package Algorithm::Backoff::RetryTimeouts;

use utf8;
use strict;
use warnings;

use Algorithm::Backoff::Exponential;
use base qw< Algorithm::Backoff::Exponential >;

use Storable    qw< dclone >;
use Time::HiRes qw< time   >;

use namespace::clean;

# ABSTRACT: A backoff-style retry algorithm with adjustable timeout support
use version;
our $VERSION = 'v1.0.0'; # VERSION

#pod =head1 SYNOPSIS
#pod
#pod     use Algorithm::Backoff::RetryTimeouts;
#pod
#pod     my $retry_algo = Algorithm::Backoff::RetryTimeouts->new(
#pod         # common adjustments (defaults shown)
#pod         max_attempts          => 8,
#pod         max_actual_duration   => 50,
#pod         jitter_factor         => 0.1,
#pod         timeout_jitter_factor => 0.1,
#pod         adjust_timeout_factor => 0.5,
#pod         min_adjust_timeout    => 5,
#pod
#pod         # other defaults
#pod         initial_delay         => sqrt(2),
#pod         exponent_base         => sqrt(2),
#pod         delay_on_success      => 0,
#pod         min_delay             => 0,
#pod         max_delay             => undef,
#pod         consider_actual_delay => 1,
#pod     );
#pod
#pod     my ($delay, $timeout);
#pod     $timeout = $retry_algo->timeout;
#pod
#pod     my $is_successful = 0;
#pod     while (!$is_successful) {
#pod         $actionee->timeout( $timeout );
#pod         $is_successful = $actionee->do_the_thing;
#pod
#pod         ($delay, $timeout) = $is_successful ? $retry_algo->success : $retry_algo->failure;
#pod         die "Ran out of time" if $delay == -1;
#pod         sleep $delay;
#pod     }
#pod
#pod =head1 DESCRIPTION
#pod
#pod This module is a subclass of L<Algorithm::Backoff::Exponential> that adds support for
#pod adjustable timeouts during each retry.  This also comes with a sane set of defaults as a
#pod good baseline for most kinds of retry operations.
#pod
#pod A combination of features solves for most problems that would arise from retry operations:
#pod
#pod =over
#pod
#pod =item *
#pod
#pod B<Maximum attempts> - Forces the algorithm to give up if repeated attempts don't yield
#pod success.
#pod
#pod =item *
#pod
#pod B<Maximum duration> - Forces the algorithm to give up if no successes happen within a
#pod certain time frame.
#pod
#pod =item *
#pod
#pod B<Exponential backoff> - A C<sqrt(2)> exponential delay keeps single retries from waiting
#pod too long, while spreading out repeated retries that may fail too quickly and run out of
#pod max attempts.  This also decreases the congestion that happens with repeated attempts.
#pod
#pod =item *
#pod
#pod B<Jitter> - Adding random jitter to the retry delays solves for the Thundering Herd
#pod problem.
#pod
#pod =item *
#pod
#pod B<Adjustable timeouts> - Providing an adjustable timeout after each request solves the
#pod opposite problem of exponential backoffs: slower, unresponsive errors that gobble up all
#pod of the max duration time in one go.  Each new timeout is a certain percentage of the time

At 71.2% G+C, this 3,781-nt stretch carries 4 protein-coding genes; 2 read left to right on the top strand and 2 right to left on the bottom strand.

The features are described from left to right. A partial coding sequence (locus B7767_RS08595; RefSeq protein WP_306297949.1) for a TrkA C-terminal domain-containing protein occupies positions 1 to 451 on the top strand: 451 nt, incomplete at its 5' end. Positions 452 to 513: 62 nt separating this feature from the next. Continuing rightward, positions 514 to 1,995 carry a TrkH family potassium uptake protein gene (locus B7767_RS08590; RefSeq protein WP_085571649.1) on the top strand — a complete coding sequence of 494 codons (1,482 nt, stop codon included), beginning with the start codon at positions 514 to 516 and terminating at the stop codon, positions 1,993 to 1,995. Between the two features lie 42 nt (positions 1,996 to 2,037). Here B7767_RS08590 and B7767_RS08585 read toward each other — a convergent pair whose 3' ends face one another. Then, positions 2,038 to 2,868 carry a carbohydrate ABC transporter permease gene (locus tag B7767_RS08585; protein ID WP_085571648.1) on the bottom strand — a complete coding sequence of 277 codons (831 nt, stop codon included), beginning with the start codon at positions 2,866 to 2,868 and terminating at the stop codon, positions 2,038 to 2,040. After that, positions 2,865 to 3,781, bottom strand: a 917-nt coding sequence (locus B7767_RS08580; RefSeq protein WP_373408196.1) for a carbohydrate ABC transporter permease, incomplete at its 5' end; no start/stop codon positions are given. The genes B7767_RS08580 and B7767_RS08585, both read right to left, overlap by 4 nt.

#pod left.
#pod
#pod =back
#pod
#pod =head2 Typical scenario
#pod
#pod Here's an example scenario of the algorithm with existing defaults:
#pod
#pod     $retry_algo is created, and timer starts
#pod
#pod     Initial timeout is 25s
#pod
#pod     1st attempt fails instantly
#pod
#pod     $retry_algo says to wait 1.4s (±10% jitter), and use a timeout of 24.3s
#pod
#pod     2nd attempt fails instantly
#pod
#pod     $retry_algo says to wait 2s (±10% jitter), and use a timeout of 23.3s
#pod
#pod     3rd attempt fails after the full 23.3s timeout
#pod
#pod     $retry_algo says to not wait (since the attempt already used up the delay), and use
#pod     a timeout of 11.7s
#pod
#pod     4th attempt succeeds
#pod
#pod =cut

our %SPEC = %{ dclone \%Algorithm::Backoff::Exponential::SPEC };

{
    my $args = $SPEC{new}{args};

    # Our defaults
    $args->{consider_actual_delay}{default} = 1;
    $args->{max_attempts         }{default} = 8;
    $args->{max_actual_duration  }{default} = 50;
    $args->{jitter_factor        }{default} = 0.1;
    $args->{initial_delay        }{default} = sqrt(2);
    $args->{exponent_base        }{default} = sqrt(2);

    # No need to require what already has a default
    $args->{initial_delay}{req} = 0;

    # New arguments
    $args->{adjust_timeout_factor} = {
        summary => 'How much of the time left to use in the adjustable timeout',
        schema  => ['ufloat*', between=>[0, 1]],
        default => 0.5,
    };
    $args->{min_adjust_timeout} = {
        summary => 'Minimum adjustable timeout, in seconds',
        schema  => 'ufloat*',
        default => 5,
    };
    $args->{timeout_jitter_factor} = {
        summary => 'How much randomness to add to the adjustable timeout',
        schema  => ['float*', between=>[0, 0.5]],
        default => 0.1,
    };
}

#pod =head1 CONSTRUCTOR
#pod
#pod The L<"new"|Algorithm::Backoff::Exponential/new> constructor takes all of the base options